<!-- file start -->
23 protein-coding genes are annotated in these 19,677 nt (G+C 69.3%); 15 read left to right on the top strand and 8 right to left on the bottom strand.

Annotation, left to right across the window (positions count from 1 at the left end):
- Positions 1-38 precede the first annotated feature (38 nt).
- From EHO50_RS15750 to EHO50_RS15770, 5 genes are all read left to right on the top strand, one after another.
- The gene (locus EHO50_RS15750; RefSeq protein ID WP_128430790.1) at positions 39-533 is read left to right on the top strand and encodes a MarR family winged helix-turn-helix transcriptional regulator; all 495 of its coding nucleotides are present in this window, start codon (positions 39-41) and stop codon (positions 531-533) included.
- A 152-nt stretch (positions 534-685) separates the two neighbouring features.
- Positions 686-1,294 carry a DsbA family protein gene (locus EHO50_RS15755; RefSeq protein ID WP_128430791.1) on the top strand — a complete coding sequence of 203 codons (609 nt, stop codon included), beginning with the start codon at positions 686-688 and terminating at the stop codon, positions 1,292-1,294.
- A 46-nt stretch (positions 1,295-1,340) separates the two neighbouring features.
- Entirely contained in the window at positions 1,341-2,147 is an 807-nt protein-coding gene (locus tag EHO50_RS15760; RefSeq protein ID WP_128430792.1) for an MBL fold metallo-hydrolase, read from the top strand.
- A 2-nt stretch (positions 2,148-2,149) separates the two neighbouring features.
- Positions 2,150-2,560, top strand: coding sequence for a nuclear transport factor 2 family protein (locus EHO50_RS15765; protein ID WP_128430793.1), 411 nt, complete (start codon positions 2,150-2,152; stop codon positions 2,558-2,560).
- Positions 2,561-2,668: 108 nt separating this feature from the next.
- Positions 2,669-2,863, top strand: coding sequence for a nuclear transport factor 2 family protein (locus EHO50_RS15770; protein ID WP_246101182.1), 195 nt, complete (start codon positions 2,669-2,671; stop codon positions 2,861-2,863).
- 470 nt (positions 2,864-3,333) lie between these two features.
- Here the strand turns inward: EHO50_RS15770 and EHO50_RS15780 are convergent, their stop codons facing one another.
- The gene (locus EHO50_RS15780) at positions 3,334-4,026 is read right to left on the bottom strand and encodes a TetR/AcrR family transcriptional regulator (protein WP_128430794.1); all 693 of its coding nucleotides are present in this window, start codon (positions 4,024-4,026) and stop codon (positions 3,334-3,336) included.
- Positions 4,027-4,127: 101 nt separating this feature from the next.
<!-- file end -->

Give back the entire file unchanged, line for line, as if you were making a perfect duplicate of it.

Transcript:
23 protein-coding genes are annotated in these 19,677 nt (G+C 69.3%); 15 read left to right on the top strand and 8 right to left on the bottom strand.

Annotation, left to right across the window (positions count from 1 at the left end):
- Positions 1-38 precede the first annotated feature (38 nt).
- From EHO50_RS15750 to EHO50_RS15770, 5 genes are all read left to right on the top strand, one after another.
- The gene (locus EHO50_RS15750; RefSeq protein ID WP_128430790.1) at positions 39-533 is read left to right on the top strand and encodes a MarR family winged helix-turn-helix transcriptional regulator; all 495 of its coding nucleotides are present in this window, start codon (positions 39-41) and stop codon (positions 531-533) included.
- A 152-nt stretch (positions 534-685) separates the two neighbouring features.
- Positions 686-1,294 carry a DsbA family protein gene (locus EHO50_RS15755; RefSeq protein ID WP_128430791.1) on the top strand — a complete coding sequence of 203 codons (609 nt, stop codon included), beginning with the start codon at positions 686-688 and terminating at the stop codon, positions 1,292-1,294.
- A 46-nt stretch (positions 1,295-1,340) separates the two neighbouring features.
- Entirely contained in the window at positions 1,341-2,147 is an 807-nt protein-coding gene (locus tag EHO50_RS15760; RefSeq protein ID WP_128430792.1) for an MBL fold metallo-hydrolase, read from the top strand.
- A 2-nt stretch (positions 2,148-2,149) separates the two neighbouring features.
- Positions 2,150-2,560, top strand: coding sequence for a nuclear transport factor 2 family protein (locus EHO50_RS15765; protein ID WP_128430793.1), 411 nt, complete (start codon positions 2,150-2,152; stop codon positions 2,558-2,560).
- Positions 2,561-2,668: 108 nt separating this feature from the next.
- Positions 2,669-2,863, top strand: coding sequence for a nuclear transport factor 2 family protein (locus EHO50_RS15770; protein ID WP_246101182.1), 195 nt, complete (start codon positions 2,669-2,671; stop codon positions 2,861-2,863).
- 470 nt (positions 2,864-3,333) lie between these two features.
- Here the strand turns inward: EHO50_RS15770 and EHO50_RS15780 are convergent, their stop codons facing one another.
- The gene (locus EHO50_RS15780) at positions 3,334-4,026 is read right to left on the bottom strand and encodes a TetR/AcrR family transcriptional regulator (protein WP_128430794.1); all 693 of its coding nucleotides are present in this window, start codon (positions 4,024-4,026) and stop codon (positions 3,334-3,336) included.
- Positions 4,027-4,127: 101 nt separating this feature from the next.